In certain circumstances, federal prosecutors will take control of the case and try it in the federal courts. The reasons attempted murder or manslaughter charges may become federal include:

  • The attempted crime took place on federal property,
  • State lines were crossed in an attempt to commit the crime,
  • The crime was attempted on a body of water,
  • The attempted crime occurred in an airplane or at an airport,
  • A federal law was violated while attempting to commit murder or manslaughter.

Furthermore, the murder or manslaughter target can cause the case to fall under federal jurisdiction. Potential victims might be:

  • Elected officials, such as the president of the United States or members of Congress,
  • Federal judges,
  • Federal law enforcement officials, such as FBI agents.

What Are the Penalties?

18 U.S. Code § 1113  outlines the penalties that can be expected if convicted at the federal level. Unlike other federal crimes, however, the penalties for attempts are lesser than those for successfully committing the crime.

The statute states that an attempt to commit murder carries a maximum of 20 years in federal prison and heavy fines. Attempting to commit manslaughter carries fines and a maximum sentence of 7 years.

What Charges Are Related to 18 U.S.C. § 1113?

  • 18 U.S.C. § 1111 - Murder
  • 18 U.S.C. § 1112 - Manslaughter,
  • 18 U.S.C. § 2113 - Bank robbery and incidental crimes
  • 18 U.S.C. 1114 - Protection of employees of the United States,
  • 18 U.S.C. 1115 - Misconduct or neglect of ship officers,
  • 18 U.S.C. 1116 - Murder or manslaughter of foreign officials,
  • 18 U.S.C. 1117 - Conspiracy to murder,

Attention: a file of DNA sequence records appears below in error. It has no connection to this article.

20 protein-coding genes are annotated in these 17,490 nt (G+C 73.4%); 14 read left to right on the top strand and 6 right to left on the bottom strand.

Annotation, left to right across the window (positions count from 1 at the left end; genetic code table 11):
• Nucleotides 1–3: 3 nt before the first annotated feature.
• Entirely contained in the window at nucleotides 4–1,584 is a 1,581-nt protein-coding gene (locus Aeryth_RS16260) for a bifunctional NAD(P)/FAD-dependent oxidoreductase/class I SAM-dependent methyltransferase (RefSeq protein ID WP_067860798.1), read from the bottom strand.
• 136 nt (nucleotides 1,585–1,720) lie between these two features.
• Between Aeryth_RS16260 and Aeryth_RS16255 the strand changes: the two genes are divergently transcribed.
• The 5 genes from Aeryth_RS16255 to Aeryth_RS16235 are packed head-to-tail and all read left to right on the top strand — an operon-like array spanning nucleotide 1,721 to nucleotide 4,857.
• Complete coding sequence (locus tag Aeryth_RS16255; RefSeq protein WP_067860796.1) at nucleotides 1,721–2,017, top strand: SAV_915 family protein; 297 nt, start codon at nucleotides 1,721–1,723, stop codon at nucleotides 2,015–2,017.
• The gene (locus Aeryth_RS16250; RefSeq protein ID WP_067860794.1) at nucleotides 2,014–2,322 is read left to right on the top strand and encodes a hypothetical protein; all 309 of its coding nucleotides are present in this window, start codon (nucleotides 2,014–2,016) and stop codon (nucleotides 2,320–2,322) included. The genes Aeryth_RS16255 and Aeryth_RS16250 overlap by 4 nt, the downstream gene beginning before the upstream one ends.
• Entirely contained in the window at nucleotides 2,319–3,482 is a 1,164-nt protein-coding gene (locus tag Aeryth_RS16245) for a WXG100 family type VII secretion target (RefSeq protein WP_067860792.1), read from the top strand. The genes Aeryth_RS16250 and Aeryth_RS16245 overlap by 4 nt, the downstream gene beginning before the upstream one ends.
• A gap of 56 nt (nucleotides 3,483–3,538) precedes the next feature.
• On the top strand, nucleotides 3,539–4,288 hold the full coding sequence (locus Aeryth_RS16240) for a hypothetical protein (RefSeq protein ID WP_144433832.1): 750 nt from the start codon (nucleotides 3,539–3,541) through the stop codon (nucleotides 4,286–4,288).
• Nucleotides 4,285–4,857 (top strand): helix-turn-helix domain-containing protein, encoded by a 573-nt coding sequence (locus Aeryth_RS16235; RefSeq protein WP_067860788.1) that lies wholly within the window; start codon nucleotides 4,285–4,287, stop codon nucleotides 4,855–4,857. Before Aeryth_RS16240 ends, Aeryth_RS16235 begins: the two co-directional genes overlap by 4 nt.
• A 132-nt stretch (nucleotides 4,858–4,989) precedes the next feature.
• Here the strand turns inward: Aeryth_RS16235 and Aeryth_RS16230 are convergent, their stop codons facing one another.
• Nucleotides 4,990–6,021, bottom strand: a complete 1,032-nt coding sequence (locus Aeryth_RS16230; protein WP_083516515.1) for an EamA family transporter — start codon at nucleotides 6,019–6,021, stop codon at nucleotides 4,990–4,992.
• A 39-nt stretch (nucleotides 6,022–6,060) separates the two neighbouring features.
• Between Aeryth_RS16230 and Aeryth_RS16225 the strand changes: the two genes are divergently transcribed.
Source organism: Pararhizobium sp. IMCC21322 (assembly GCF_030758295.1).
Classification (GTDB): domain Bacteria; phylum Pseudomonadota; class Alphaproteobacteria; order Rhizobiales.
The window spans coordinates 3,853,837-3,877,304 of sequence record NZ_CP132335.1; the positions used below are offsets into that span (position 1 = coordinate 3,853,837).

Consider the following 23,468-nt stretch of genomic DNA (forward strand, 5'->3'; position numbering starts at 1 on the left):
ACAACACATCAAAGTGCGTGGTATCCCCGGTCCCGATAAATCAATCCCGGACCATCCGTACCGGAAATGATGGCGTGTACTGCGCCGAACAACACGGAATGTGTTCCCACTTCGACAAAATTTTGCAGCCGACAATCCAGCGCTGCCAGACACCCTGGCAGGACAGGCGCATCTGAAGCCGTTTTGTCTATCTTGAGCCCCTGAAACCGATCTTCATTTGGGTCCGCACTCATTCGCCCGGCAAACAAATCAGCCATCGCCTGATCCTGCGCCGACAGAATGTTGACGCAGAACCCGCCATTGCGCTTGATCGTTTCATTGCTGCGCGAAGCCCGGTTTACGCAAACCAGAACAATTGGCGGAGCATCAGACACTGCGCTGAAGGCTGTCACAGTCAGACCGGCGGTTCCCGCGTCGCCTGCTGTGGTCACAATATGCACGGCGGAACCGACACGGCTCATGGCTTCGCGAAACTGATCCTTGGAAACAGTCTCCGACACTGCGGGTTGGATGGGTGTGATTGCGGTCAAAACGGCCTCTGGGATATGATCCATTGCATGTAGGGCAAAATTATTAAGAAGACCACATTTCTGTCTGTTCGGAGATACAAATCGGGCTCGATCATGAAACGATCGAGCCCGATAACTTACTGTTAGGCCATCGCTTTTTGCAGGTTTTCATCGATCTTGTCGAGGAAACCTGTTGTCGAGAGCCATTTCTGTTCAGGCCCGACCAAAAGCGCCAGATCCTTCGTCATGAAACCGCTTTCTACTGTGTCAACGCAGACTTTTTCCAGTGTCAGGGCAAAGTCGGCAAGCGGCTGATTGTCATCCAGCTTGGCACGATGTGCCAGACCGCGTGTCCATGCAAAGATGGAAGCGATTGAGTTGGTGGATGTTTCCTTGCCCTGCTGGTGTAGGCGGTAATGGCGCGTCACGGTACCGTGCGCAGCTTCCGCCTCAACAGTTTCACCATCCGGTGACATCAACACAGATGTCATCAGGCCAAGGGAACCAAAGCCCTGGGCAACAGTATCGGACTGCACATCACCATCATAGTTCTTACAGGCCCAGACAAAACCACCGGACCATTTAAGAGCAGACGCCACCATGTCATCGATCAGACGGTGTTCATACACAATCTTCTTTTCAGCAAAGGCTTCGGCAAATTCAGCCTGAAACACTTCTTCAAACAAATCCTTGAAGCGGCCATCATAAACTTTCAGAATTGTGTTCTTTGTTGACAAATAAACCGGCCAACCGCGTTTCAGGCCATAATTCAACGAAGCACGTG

• 18 U.S.C. 1118 - Murder by a federal prisoner,
  • 18 U.S.C 1119 - Foreign murder of United States nationals
  • 18 U.S.C. 1120 - Murder by escaped prisoners,
  • 18 U.S.C 1121 - Killing persons aiding Federal investigations,
  • 18 U.S.C. §249 - Hate crimes,
  • 18 U.S.C. § 351 - Murder of elected officials,
  • 18 U.S.C. § 1512 - Killing to influence the outcome of a court case,
  • 18 U.S.C. § 2280 - Murder Aboard a ship,
  • 18 U.S.C. § 36 - Drive-by-shooting,
  • 18 U.S.C. § 2248 - Murder related to rape, child molestation,
  • 18 U.S.C. § 1958 - Murder for hire,
  • 18 U.S.C. § 1716 – Murder by mail.

What Defenses Are Available?

If you have been federally charged under 18 U.S.C. § 1113, the defenses you and your lawyer choose to employ may mirror common defense strategies for murder and manslaughter. Possible strategies are discussed below.

Perhaps the attempted murder resulted from self-defense, the defense of someone else, or your property. Perhaps attempting murder or manslaughter was never your intention, or you abandoned your plans before you took a step toward committing the crime.

Defenses for Federal Attempted Murder or Manslaughter

Maybe the attempted murder or manslaughter was due to legal insanity. Perhaps you only tried murder or manslaughter because you were provoked in some way or believed you were in danger.

If you are facing attempted murder charges, you might also choose to argue that you had no bad intent, which may allow the charge to be reduced to attempted manslaughter.

Every case is different. The most effective way to know what strategy is best for your specific situation is to consult with an experienced lawyer.

To protect your legal rights and possibly avoid a criminal conviction for murder or manslaughter, you will need a defense lawyer with extensive experience handling criminal cases in a federal courtroom. In other words, there is no substitute for experience to have the best chance at a favorable outcome in a plea bargain.

The Los Angeles-based federal criminal defense law firm at Eisner Gorin LLP provides legal representation against federal offenses across the country. Contact us by phone or using the contact form for an initial case consultation.